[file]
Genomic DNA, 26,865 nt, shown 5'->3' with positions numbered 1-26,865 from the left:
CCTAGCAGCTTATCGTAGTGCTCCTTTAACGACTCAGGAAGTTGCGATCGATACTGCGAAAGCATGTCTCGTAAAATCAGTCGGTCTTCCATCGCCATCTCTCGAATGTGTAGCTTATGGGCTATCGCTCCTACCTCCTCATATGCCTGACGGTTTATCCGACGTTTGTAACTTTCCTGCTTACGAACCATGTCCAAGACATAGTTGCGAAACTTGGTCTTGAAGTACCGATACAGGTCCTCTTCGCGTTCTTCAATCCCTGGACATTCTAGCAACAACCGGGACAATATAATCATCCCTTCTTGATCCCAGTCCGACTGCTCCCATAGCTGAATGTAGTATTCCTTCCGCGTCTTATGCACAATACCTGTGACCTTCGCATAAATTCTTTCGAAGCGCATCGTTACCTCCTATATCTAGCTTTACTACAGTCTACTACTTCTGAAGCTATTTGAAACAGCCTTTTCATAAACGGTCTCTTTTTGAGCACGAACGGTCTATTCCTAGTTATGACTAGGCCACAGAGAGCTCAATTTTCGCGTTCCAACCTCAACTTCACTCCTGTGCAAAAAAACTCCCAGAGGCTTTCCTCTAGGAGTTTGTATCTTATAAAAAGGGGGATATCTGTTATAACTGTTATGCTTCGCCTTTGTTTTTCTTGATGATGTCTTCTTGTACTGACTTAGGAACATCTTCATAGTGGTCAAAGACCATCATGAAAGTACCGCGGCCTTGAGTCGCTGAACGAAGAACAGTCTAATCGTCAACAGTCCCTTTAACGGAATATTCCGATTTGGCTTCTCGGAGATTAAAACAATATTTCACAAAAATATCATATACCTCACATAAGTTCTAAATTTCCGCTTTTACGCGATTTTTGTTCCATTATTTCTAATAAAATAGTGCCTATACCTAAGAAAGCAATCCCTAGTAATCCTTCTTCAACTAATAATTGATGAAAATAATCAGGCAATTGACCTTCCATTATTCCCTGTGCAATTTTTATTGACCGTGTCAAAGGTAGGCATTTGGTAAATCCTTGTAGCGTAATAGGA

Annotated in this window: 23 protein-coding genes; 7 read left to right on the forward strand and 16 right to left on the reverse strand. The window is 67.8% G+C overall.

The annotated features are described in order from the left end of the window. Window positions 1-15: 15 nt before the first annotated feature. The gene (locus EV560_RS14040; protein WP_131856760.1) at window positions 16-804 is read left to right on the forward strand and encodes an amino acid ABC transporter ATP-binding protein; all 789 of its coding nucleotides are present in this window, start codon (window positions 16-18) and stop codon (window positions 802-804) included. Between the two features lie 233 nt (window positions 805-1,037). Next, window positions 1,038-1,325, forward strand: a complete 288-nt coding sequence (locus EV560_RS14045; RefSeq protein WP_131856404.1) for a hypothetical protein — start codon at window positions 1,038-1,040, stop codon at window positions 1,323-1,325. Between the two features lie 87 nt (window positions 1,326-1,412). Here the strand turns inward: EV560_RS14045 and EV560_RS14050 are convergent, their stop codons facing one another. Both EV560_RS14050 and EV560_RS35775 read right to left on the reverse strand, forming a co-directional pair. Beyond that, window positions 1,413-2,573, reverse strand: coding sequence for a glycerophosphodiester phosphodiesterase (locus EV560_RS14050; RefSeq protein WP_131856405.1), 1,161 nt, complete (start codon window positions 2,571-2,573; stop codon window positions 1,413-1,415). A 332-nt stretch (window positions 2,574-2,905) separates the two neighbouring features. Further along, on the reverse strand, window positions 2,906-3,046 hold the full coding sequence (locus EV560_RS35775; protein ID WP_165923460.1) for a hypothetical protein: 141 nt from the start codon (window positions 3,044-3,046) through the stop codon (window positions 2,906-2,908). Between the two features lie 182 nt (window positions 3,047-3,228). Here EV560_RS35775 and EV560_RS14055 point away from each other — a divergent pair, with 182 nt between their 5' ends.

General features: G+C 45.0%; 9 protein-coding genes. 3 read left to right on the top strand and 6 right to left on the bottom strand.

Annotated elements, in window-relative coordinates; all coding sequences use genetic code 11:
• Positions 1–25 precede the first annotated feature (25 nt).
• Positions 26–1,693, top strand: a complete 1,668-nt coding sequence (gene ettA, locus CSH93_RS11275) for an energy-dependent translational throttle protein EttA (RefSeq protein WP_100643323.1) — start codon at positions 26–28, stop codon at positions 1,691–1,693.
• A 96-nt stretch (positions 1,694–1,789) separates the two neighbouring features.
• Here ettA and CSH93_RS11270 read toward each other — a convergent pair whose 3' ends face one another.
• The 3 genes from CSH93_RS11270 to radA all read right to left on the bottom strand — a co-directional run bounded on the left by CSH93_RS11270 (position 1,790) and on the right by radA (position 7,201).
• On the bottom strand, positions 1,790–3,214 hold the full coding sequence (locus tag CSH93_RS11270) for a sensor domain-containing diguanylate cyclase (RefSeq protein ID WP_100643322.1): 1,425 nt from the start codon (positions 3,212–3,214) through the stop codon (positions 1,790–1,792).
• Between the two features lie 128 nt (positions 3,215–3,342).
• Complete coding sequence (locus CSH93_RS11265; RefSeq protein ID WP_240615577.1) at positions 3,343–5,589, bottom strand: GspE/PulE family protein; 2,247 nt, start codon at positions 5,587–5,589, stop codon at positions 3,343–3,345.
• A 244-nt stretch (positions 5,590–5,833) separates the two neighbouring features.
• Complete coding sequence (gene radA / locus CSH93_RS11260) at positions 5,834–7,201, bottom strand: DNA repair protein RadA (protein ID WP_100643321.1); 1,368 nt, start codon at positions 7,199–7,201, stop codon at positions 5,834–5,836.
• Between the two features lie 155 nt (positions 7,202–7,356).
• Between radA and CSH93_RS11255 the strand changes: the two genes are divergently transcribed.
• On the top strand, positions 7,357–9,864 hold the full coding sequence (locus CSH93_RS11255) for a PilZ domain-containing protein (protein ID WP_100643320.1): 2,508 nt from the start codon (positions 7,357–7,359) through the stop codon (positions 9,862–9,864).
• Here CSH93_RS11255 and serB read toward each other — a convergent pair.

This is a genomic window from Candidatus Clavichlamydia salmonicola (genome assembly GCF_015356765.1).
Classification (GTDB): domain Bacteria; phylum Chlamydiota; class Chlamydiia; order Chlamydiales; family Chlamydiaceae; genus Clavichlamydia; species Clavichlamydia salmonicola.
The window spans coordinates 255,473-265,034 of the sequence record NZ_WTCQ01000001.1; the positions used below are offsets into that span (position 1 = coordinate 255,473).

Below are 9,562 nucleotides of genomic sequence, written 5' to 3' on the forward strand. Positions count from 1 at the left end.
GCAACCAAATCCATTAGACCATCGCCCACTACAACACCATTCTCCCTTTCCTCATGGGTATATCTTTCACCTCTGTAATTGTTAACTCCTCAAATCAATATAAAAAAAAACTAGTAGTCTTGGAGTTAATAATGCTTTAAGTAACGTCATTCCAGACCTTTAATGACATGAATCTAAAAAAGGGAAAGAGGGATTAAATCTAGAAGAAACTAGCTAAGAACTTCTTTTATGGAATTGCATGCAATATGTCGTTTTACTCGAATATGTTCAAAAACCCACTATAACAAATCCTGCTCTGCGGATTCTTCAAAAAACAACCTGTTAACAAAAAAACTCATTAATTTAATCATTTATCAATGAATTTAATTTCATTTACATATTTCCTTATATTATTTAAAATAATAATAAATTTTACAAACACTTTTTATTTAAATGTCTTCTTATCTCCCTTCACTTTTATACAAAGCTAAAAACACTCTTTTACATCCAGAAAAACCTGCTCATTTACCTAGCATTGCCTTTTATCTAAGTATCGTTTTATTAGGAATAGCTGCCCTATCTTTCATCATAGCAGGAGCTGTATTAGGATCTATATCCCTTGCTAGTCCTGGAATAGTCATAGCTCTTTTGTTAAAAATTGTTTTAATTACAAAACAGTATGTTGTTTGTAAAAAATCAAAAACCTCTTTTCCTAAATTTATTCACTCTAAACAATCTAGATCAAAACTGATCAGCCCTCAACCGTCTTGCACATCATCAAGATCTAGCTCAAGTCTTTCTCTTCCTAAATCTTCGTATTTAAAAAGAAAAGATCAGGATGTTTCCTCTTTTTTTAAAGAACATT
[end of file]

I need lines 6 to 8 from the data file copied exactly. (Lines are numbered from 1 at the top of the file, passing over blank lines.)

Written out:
Annotated elements, in window-relative coordinates; all coding sequences use genetic code 11:
• Positions 1–25 precede the first annotated feature (25 nt).
• Positions 26–1,693, top strand: a complete 1,668-nt coding sequence (gene ettA, locus CSH93_RS11275) for an energy-dependent translational throttle protein EttA (RefSeq protein WP_100643323.1) — start codon at positions 26–28, stop codon at positions 1,691–1,693.